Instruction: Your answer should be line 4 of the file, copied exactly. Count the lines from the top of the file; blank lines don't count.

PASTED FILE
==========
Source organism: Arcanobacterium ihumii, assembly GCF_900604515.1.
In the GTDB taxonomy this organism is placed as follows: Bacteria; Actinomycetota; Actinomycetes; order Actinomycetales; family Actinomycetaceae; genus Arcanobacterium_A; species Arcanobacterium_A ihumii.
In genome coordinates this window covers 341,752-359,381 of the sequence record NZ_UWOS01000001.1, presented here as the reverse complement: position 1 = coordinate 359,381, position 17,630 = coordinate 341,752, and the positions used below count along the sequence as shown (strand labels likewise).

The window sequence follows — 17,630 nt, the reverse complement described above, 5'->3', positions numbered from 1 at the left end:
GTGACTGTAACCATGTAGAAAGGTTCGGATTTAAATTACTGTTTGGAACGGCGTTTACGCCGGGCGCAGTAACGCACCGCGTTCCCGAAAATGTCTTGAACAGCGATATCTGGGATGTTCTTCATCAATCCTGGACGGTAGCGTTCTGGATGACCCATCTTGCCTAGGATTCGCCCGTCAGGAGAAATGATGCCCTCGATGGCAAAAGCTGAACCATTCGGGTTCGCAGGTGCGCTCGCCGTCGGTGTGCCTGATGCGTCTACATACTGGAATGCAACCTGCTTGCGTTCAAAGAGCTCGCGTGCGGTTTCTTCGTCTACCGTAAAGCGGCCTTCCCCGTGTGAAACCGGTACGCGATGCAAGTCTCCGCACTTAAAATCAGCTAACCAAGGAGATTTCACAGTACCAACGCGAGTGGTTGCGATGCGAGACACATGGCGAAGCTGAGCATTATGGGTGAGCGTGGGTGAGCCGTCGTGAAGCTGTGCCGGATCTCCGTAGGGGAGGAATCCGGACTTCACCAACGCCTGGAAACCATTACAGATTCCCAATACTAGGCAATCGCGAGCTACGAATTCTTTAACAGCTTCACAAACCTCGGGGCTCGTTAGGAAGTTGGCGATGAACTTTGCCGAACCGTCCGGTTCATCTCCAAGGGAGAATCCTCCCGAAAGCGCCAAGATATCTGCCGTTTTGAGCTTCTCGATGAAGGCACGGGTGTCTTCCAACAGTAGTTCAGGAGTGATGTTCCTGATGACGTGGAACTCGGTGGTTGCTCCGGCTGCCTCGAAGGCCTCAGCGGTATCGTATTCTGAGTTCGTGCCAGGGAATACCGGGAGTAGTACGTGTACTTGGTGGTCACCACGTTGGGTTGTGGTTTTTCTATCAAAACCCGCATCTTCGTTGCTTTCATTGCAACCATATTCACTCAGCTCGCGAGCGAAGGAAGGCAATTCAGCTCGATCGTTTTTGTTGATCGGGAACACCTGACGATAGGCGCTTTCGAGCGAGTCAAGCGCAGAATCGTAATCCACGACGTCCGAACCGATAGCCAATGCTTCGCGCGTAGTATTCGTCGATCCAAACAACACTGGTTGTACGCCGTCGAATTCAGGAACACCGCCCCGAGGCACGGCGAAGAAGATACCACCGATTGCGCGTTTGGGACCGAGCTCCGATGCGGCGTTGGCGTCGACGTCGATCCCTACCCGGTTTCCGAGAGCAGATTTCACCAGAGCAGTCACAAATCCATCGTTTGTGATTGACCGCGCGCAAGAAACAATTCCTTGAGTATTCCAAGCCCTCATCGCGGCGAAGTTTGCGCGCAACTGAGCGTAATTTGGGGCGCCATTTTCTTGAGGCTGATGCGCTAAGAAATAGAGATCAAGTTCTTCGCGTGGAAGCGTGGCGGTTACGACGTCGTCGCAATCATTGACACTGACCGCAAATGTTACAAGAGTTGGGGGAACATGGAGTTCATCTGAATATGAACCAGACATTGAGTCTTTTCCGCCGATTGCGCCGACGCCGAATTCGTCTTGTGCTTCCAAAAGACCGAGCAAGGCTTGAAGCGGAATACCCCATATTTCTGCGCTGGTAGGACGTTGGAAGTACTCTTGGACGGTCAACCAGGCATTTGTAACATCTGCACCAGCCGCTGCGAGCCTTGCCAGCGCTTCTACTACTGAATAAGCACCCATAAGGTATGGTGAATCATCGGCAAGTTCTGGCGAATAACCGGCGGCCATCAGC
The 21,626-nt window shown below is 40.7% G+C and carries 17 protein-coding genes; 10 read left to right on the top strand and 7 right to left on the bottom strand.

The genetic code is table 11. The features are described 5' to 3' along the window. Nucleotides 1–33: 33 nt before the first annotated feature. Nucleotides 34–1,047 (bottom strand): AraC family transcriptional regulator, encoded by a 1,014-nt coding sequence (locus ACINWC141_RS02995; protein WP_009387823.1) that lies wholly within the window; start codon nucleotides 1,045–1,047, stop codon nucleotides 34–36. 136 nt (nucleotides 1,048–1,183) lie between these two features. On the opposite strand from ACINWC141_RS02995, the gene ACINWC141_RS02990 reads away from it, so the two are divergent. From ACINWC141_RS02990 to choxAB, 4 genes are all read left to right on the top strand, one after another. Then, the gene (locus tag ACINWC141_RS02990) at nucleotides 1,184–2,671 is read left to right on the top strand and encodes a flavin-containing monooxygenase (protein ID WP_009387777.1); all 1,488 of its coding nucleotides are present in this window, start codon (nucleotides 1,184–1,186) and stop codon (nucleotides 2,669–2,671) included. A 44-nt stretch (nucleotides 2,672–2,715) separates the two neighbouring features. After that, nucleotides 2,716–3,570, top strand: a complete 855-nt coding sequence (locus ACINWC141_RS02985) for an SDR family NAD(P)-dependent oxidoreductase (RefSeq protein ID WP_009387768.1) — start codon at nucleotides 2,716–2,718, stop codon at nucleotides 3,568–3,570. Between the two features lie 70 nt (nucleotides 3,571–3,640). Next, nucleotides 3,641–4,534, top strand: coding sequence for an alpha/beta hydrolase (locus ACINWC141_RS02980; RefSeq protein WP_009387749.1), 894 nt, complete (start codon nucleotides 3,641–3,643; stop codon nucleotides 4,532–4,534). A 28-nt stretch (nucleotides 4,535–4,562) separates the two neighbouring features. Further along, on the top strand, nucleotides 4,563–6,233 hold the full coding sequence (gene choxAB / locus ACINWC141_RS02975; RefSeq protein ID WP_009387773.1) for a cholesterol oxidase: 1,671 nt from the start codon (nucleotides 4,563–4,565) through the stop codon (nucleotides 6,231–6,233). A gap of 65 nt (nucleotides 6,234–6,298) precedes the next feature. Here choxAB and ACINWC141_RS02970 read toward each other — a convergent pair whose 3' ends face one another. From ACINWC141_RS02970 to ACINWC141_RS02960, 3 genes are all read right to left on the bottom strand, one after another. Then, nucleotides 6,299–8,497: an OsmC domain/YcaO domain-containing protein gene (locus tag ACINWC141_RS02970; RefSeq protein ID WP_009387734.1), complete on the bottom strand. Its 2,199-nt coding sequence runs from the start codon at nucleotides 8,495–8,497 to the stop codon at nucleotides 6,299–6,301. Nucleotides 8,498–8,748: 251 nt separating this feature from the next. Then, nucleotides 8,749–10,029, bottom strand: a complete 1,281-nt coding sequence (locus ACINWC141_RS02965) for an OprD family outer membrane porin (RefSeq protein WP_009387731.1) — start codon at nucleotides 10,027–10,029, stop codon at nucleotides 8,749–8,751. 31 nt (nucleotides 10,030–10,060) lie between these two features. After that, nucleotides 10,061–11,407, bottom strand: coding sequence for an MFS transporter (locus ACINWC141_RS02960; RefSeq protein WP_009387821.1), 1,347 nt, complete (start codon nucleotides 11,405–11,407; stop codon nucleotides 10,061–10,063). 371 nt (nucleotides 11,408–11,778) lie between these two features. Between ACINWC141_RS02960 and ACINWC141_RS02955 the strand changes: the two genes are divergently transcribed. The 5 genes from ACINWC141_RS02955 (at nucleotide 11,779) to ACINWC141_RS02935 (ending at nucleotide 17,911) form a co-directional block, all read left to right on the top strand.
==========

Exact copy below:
The window sequence follows — 17,630 nt, the reverse complement described above, 5'->3', positions numbered from 1 at the left end: